Once your trees are in the ground they’ll need care and maintenance.
Short term management
Bark chips or straw around the base of the tree all help to stop weeds growing. This is really important in the first few years of a tree’s life as grass and other plants compete against the saplings.
- insulates the soil helping to provide a buffer from heat and cold
- retains water helping to keep roots moist
- prevents soil compaction
- reduces the potential for lawn mower damage
Steps to adding mulch around your tree
- Add mulch to the base of your tree by removing any grass within a three to ten foot area depending on the size of your tree
- Pour mulch two to four inches deep within the circle
- Keep mulch from touching the trunk of the tree
You should only need to water your trees after a very long dry spell. The trees should adapt to the site and shouldn’t need additional water in normal conditions.
Make sure that your tree guards are upright and pushed firmly into the soil. Remove any grass growing inside the guard. Once the tree has grown to over 3m, remove the guard. If they remain intact, you can use these guards again to protect any more young trees you plant.
Pests and diseases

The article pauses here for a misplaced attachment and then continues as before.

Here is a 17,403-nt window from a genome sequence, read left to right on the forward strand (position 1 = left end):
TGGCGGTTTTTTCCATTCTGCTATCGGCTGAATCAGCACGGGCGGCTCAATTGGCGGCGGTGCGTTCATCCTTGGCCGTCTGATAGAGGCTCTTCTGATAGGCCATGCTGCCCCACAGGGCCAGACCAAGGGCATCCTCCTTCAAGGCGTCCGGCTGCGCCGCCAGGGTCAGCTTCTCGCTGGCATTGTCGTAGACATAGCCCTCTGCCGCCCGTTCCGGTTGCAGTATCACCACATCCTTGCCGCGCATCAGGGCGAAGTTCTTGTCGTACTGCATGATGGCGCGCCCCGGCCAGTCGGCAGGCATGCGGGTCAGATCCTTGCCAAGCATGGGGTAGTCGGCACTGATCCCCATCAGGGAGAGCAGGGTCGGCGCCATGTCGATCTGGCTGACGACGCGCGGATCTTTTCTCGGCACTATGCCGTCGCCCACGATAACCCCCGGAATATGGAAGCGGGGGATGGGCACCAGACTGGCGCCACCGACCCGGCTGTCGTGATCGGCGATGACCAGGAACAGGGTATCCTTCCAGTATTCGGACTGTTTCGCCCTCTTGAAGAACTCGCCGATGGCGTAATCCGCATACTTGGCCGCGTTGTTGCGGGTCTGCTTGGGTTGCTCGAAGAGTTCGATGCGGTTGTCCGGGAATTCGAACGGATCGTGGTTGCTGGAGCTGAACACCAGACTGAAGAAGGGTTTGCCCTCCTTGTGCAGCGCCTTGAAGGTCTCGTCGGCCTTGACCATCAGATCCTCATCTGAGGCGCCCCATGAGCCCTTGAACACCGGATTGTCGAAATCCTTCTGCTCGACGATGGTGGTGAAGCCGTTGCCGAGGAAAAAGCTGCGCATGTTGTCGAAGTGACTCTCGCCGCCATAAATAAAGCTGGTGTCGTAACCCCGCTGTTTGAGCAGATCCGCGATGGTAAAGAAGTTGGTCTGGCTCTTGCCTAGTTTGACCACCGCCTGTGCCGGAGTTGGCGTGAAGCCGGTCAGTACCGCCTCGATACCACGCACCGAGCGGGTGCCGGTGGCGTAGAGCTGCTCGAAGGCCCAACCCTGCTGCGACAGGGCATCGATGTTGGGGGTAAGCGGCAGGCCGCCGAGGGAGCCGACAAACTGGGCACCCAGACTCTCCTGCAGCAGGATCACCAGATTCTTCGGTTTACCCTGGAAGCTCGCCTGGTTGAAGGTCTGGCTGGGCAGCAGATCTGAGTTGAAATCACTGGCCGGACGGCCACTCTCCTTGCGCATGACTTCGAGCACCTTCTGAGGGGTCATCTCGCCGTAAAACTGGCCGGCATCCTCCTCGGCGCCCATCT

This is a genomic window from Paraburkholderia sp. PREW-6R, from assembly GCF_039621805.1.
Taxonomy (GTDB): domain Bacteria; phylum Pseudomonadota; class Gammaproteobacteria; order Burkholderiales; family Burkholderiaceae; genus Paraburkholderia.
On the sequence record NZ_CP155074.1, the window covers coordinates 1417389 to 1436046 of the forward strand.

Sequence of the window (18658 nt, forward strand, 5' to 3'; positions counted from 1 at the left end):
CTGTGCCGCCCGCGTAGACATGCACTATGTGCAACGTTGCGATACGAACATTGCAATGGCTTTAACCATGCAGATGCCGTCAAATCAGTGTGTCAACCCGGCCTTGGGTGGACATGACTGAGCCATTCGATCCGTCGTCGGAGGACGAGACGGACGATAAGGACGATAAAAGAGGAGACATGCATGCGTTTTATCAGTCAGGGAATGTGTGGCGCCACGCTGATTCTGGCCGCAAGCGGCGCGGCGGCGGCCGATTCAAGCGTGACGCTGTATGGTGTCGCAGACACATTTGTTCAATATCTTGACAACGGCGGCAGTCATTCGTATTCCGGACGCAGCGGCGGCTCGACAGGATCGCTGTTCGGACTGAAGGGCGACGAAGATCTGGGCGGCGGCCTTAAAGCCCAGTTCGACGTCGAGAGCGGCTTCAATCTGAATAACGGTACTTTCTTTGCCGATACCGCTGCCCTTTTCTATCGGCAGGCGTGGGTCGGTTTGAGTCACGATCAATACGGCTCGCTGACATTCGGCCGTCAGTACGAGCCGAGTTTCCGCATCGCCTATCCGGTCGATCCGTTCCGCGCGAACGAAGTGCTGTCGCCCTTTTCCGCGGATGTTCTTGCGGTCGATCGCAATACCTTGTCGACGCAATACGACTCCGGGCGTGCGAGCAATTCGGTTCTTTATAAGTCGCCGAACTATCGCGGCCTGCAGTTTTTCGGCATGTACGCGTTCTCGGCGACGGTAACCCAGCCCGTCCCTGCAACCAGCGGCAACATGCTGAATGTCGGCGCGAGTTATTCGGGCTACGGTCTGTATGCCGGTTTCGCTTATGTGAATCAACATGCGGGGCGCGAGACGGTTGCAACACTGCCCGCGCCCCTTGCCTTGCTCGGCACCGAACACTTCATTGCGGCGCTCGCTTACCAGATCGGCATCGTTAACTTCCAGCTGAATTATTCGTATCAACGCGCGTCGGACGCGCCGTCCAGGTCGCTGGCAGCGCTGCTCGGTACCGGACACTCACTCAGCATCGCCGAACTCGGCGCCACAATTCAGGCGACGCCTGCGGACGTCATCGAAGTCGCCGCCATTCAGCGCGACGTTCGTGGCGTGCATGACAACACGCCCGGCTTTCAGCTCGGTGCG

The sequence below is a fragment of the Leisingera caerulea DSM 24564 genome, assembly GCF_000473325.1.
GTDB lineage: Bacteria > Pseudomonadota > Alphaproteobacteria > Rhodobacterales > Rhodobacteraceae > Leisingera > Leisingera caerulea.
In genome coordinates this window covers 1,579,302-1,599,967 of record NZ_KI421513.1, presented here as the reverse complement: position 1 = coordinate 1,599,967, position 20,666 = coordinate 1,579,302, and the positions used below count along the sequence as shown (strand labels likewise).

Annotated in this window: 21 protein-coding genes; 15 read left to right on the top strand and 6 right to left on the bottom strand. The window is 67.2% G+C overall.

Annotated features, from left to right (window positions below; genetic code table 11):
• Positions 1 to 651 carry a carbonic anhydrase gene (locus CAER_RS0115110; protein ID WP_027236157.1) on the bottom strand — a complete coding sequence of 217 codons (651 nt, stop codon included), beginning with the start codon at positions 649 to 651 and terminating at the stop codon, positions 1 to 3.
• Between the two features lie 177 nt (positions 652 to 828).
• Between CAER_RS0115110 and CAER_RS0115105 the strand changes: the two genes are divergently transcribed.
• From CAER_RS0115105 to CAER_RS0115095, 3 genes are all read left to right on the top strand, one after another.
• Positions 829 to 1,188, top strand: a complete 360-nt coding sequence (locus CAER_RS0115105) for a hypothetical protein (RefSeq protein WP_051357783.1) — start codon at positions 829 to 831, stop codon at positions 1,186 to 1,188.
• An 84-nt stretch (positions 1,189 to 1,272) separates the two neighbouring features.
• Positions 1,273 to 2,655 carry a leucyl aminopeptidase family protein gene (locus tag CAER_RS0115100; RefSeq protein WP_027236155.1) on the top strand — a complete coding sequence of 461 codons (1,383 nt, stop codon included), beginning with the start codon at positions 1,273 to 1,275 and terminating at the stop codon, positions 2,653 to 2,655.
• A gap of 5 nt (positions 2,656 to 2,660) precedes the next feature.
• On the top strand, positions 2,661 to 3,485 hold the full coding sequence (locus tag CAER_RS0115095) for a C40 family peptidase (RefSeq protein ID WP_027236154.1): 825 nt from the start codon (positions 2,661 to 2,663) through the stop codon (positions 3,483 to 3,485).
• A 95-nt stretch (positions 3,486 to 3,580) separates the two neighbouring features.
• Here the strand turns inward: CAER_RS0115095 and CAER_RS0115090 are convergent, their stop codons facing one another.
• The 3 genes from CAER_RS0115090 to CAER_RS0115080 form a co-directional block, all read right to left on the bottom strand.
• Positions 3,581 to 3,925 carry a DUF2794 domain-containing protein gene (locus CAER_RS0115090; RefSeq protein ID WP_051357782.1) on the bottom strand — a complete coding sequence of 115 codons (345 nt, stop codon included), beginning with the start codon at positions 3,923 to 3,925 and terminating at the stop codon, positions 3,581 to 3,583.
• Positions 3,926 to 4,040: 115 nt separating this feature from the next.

Pests and diseases can also cause damage inside the guards, so check the tree stems and guards regularly. Keeping tree guards firmly in contact with the soil, and a weed-free area around your trees, will help. If you suspect tree disease, please email DEFA.
Keep livestock away from your planting area with fencing.
Long term management
This is not essential but it will encourage trees to grow upwards rather than outwards.
Invest in a good pruning saw and make a clean cut close to the main trunk of the tree. The cut should be made square to the branch and preserve the bulge at the base of the branch, known as the branch collar. To prevent disease and decay, it is important not to damage the bark of the tree. Never cut the branch flush with the main stem as this creates a larger wound. If unsure, always seek expert advice. Most native trees are best pruned in winter when dormant, except field maple, cherry and walnut which need pruning in summer to reduce risk of disease and sap bleeding.
This involves cutting a tree near to its base to encourage new growth. Your trees could be ready to coppice after 7–10 years, depending on species and growth rate. You can use this management practice to achieve a sustainable supply of wood fuel and other woodland products. The remaining coppice stool will be vulnerable to animal browsing so make sure you protect the new growth.
Thinning wouldn’t usually occur until year 10 at the earliest but it depends on how close together the trees were planted. It involves felling some of your planted trees to reduce the competition for light, water and nutrients. By giving the remaining trees more room they develop a better shape, grow stronger and are less likely to blow over in adverse weather